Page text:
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Expeditors International of Washington, Inc. v. United Parcel Service Co.

United States District Court, D. Colorado

February 27, 2019

EXPEDITORS INTERNATIONAL OF WASHINGTON, INC., Plaintiff,
v.
UNITED PARCEL SERVICE CO., and UNITED PARCEL SERVICE, INC., Defendants.

          OPINION AND ORDER GRANTING MOTIONS FOR SUMMARY JUDGMENT

          Marcia S. Krieger, Chief United States District Judge

         THIS MATTER comes before the Court pursuant to Third-Party Defendant Bronson Trucking, Inc.'s (“Bronson”) Motion for Summary Judgment (# 34) on the claims asserted by Defendants United Parcel Service Co. and United Parcel Service (collectively, “UPS”), UPS' response (# 35), and Bronson's reply (# 39); and the Plaintiff's (“Expeditors”) Motion for Summary Judgment (# 36), UPS' response (# 40), and Expeditor's reply (# 42).

         FACTS

         On March 3, 2016, Expeditors delivered a shipment of computer servers racks to UPS to be flown from London to Denver. As discussed in more detail below, the cargo arrived damaged. A second shipment on March 4, 2016, transported in the same manner, also arrived damaged.

         Based on these facts, Expeditors asserts (# 1) four claims against UPS: (i) a claim brought under the “Montreal Convention”[1] that UPS failed to properly transport the cargo; (ii) breach of contract, under an unspecified jurisdiction's common law, in that UPS breached the terms of an agreement it had with Expeditors to safely transport the cargo; (iii) negligence, under an unspecified jurisdiction's common law, in that UPS failed to use reasonable care when handling the cargo; and (iv) “breach of bailment, ” arising under an unspecified jurisdiction's common law.

         In response, UPS filed a Third-Party Complaint (# 18). UPS' Complaint appears to allege that Bronson is actually responsible for “some or all of” the damage to Expeditor's cargo. Thus, UPS asserts two[2] causes of action against Bronson: (i) for contribution, under an unspecified jurisdiction's common law, in that Bronson was “negligent or in breach of contract or in some other actionable manner legally responsible for” the damage to the cargo; and (ii) for declaratory judgment “of the respective rights and duties, ” apparently among Bronson and other unnamed third-party defendants.

         The parties' summary judgment briefing clarifies, to some extent, the circumstances regarding the two shipments. As to the March 3 shipment, it is undisputed that UPS acknowledged that it received the cargo from Expeditors in London in good condition. UPS then flew the cargo to Denver. UPS arranged for Bronson to take possession of the cargo at a location known as the “hub” and transport it by truck to the recipient a few blocks away. Clint Turner, the Bronson driver handling the cargo, states in an affidavit that he observed that the cargo consisted of two packages on separate pallets. On one pallet, “the surrounding cardboard, also known as the ‘shroud,' was loose, torn, and had indentations.” On the second pallet, the package “had puncture holes in the carton which was open on the bottom and some of the cargo was exposed.” As a result, Mr. Turner wrote on the waybill “[outer] packaging crushed and damaged[, ] may have hidden damage x2.”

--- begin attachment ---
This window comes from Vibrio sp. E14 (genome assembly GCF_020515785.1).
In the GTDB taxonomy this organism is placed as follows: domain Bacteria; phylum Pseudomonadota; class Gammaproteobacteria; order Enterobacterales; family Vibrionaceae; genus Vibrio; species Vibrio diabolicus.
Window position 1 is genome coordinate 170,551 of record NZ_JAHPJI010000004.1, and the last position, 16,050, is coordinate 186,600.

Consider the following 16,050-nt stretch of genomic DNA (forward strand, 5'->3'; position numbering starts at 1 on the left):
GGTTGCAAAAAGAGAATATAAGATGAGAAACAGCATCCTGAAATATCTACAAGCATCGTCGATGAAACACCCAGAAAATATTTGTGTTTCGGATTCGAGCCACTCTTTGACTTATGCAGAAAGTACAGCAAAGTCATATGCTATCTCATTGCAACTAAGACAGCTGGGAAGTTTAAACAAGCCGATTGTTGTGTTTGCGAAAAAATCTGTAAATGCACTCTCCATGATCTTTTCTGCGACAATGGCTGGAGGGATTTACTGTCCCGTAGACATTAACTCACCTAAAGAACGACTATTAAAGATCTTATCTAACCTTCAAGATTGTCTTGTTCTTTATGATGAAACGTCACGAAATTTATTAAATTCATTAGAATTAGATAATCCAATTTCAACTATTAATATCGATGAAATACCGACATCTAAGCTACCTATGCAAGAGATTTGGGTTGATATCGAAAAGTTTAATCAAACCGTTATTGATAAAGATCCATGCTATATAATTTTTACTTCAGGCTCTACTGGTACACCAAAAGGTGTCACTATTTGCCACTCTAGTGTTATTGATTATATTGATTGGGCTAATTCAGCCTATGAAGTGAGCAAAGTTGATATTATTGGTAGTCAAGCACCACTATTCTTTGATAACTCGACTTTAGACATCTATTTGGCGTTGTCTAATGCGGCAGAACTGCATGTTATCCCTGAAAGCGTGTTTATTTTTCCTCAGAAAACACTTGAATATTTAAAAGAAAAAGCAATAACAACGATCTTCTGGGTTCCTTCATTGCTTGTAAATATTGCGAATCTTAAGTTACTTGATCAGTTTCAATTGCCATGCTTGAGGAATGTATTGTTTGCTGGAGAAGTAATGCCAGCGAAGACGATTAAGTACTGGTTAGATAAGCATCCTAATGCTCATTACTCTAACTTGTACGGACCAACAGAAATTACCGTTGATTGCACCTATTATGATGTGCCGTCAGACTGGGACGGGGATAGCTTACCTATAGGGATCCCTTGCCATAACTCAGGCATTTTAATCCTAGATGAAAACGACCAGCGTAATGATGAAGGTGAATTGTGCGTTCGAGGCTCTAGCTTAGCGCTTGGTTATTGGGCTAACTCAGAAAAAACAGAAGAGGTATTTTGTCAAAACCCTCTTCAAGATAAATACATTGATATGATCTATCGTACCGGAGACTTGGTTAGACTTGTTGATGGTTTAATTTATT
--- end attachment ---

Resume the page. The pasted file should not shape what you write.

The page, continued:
Steve Sinohui, UPS' representative at the scene, testified in his deposition that he also observed the damage to the packaging, but that neither he or Mr. Turner “could make a determination that there was damage to the [packages'] contents.” Thus, Mr. Sinohui wrote, beneath Mr. Turner's notation on the waybill, “no visible damage to contents.” Thereafter, Mr. Turner loaded the pallets onto his truck.

         No party has come forward with any evidence regarding unusual circumstances that may have occurred during Mr. Turner's brief transportation of the pallets to the recipient. The recipient observed damages to the pallets' contents and complained to Expeditors.

         As to the second shipment, it is undisputed that UPS did not note any damage to the shipment when it took delivery from Expeditors. Neither party has come forward with any evidence about any events that occurred during the cargo's transportation to the recipient. It appears to be undisputed that the recipient of the cargo noted upon delivery that the cargo had suffered substantial damage.

         On March 30, 2016, a company called MTI Inspection Services conducted an examination of the cargo and its packaging at the recipient's location. MTI's report notes the following:

This inspector observed a server cabinet . . . laying on its side. Cabinet was on pallet that was unrelated to the original shipment. A small single corrugated liner had been partially placed between the cabinet and the pallet. Pallet had one upper slat that had split clean into two pieces, width-wise. Portion of cabinet rested on broken slat.
Original solid top skid [ ] was available for inspection, constructed of new heat pressed wood panels, on weight bearing foam type footers. Footers were sturdy and firm.
Item had been upright, bolted to skid. This inspector viewed evidence of sheared bolts, as well as remnants of threading still fixed into position. Metal ramps, utilized to facilitate movement of cabinet from ...

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